Water Park Lesson Plan

FUN FACTS

Water parks have grown in popularity since their introduction in the late 1940s and early 1950s. The United States has the largest and most concentrated water park market, with over a thousand water parks and dozens of new parks opening each year. The tallest free-fall water slide on record is the 120-foot (37-meter) “Summit Plummet” in Walt Disney World’s Blizzard Beach.

Why do you think some water park rides have height requirements? Predict what percentage of rides have requirements. Do you think these rides are more popular? Why?

 

 

PREPARE YOURSELF
✓ Ask if the park has educational resources for school trips.
✓ Print out a map of the park and make copies for students.

PREPARE YOUR STUDENTS
✓ Conduct a lesson prior to the trip that assesses students’ prior knowledge of the location and gives students some background information. This might include visiting the park’s website, reviewing a map of the park, or discussing students’ previous experiences at the park.

OBJECTIVES
Students determine the purpose of ride restrictions by collecting numerical data and representing the data in graphs.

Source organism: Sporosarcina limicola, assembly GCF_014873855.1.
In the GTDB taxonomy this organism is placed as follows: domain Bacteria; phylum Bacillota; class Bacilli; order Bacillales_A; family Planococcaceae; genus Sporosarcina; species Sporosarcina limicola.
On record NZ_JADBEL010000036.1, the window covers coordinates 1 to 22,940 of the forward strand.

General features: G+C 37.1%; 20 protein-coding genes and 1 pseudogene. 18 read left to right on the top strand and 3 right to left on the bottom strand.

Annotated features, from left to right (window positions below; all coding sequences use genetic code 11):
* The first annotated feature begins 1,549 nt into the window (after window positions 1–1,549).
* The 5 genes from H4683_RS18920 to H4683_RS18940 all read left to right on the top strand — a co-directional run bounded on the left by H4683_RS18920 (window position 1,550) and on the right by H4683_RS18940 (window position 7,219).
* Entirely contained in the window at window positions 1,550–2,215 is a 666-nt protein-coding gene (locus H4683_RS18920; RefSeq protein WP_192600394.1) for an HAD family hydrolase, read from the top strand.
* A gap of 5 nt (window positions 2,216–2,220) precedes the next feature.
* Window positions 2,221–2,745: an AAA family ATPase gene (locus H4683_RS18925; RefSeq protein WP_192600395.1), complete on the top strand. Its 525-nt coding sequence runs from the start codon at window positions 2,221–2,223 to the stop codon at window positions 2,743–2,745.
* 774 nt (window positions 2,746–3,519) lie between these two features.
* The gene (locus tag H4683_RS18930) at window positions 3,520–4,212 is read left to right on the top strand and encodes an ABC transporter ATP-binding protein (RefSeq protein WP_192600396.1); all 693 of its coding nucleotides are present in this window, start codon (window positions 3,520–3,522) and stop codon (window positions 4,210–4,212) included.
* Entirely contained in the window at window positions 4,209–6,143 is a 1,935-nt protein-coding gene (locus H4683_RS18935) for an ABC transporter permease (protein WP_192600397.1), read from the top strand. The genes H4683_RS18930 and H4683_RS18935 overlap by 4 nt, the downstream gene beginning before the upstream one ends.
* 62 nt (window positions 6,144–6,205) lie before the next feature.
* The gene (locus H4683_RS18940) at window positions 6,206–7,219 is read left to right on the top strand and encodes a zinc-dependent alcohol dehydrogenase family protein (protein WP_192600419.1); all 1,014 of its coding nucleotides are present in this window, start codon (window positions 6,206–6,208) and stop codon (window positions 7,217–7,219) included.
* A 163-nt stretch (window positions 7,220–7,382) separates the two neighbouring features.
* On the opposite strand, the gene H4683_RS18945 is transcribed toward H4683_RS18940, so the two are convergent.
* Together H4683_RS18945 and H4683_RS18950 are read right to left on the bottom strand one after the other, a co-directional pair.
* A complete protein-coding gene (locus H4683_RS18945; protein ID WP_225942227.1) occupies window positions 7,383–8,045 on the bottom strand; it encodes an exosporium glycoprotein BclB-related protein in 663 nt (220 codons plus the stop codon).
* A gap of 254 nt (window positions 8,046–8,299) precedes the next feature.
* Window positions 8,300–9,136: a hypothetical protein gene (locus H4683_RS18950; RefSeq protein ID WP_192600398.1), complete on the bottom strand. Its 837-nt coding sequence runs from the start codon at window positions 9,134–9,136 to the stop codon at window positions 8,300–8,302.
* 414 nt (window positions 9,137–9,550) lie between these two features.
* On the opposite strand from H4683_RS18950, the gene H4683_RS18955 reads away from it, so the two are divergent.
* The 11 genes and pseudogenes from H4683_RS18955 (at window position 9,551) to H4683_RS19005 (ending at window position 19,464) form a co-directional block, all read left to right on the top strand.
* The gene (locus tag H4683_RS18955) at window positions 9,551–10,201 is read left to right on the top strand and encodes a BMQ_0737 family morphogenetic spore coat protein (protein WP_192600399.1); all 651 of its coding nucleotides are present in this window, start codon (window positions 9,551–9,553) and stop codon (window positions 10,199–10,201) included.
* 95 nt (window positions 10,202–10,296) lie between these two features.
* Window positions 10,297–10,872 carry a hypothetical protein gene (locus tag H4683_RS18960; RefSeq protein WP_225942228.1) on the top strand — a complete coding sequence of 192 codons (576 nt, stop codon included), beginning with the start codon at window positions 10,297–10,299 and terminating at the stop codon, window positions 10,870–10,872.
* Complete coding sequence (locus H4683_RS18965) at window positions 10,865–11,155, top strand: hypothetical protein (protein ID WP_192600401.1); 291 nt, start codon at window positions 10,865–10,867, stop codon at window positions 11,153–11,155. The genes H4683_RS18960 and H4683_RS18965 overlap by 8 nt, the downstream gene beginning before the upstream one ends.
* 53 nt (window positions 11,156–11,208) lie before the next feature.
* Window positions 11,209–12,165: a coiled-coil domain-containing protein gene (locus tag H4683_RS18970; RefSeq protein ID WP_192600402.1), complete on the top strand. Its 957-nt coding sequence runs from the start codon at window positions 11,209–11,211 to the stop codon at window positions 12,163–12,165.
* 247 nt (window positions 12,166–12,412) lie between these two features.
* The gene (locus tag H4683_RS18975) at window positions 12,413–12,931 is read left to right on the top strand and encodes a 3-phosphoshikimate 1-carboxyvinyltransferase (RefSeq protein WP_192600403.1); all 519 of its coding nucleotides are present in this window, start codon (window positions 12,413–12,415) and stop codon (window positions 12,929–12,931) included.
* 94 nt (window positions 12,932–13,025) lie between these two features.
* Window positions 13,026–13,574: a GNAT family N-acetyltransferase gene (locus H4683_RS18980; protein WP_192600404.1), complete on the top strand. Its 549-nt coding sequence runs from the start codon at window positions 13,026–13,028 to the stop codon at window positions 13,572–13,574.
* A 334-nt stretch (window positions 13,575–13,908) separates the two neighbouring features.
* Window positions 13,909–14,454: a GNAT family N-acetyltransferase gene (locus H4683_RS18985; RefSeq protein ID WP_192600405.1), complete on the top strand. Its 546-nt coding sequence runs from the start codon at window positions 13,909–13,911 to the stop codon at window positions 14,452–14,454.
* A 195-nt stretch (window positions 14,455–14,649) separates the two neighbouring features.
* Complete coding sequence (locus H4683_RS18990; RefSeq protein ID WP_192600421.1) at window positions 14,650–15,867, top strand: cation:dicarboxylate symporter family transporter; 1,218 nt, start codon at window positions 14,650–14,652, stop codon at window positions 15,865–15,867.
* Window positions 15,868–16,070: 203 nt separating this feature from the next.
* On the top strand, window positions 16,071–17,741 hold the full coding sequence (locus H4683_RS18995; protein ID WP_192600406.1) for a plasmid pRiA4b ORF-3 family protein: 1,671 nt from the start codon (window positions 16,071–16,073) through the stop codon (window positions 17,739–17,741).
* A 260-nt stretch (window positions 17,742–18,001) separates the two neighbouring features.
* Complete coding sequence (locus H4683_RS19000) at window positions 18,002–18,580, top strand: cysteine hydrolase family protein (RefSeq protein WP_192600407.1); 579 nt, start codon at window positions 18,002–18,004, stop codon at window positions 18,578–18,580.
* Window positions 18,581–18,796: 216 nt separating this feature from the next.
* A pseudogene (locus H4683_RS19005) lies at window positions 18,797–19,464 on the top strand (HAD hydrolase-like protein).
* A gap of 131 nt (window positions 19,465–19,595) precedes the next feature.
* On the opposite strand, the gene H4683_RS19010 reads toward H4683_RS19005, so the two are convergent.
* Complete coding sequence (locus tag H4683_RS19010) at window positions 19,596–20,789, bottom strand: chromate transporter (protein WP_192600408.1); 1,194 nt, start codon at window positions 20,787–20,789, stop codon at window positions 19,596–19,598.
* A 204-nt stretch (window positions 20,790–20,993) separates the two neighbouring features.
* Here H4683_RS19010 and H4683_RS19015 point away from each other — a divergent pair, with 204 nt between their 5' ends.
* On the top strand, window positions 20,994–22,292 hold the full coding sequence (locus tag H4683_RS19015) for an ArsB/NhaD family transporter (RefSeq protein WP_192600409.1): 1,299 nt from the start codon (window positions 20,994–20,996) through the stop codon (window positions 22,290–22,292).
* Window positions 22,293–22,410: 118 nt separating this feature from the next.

MATERIALS
Park maps, Poster paper, Pencil, Note paper, Clipboard

KEY VOCABULARY/CONCEPTS:
Bar graph                        Circle graph                   Data

Step 1: Explain to students that we will be traveling throughout the amusement park to collect data about the different rides in order to determine if the park is a good place to bring smaller children. We want to know the percentage of rides with height requirements and what those height requirements are.

Step 2: Place students into 4 groups. Each group will be responsible for collecting data while in the park and then representing the data in a graph.

Step 3: Explain that students will record the height requirements for all rides (to be represented in a bar graph) and the number of rides with a height requirement (to be represented in a circle graph).

Step 4: After the trip, model how to chart data in a bar graph and circle graph. For a review and interactive practice visit Math Games.

Step 5: In groups, students create their graphs on chart paper. Have them share their findings.

Step 6: Students answer the following questions:

What similarities did you notice about the rides with height requirements?
What is the purpose of height requirements?
Is this park a good place to take smaller children? Why or why not?

 

FOLLOW UP

Design a water park with your group.

Complete a water park activity sheet.

Research how much water is needed to fill a water park.

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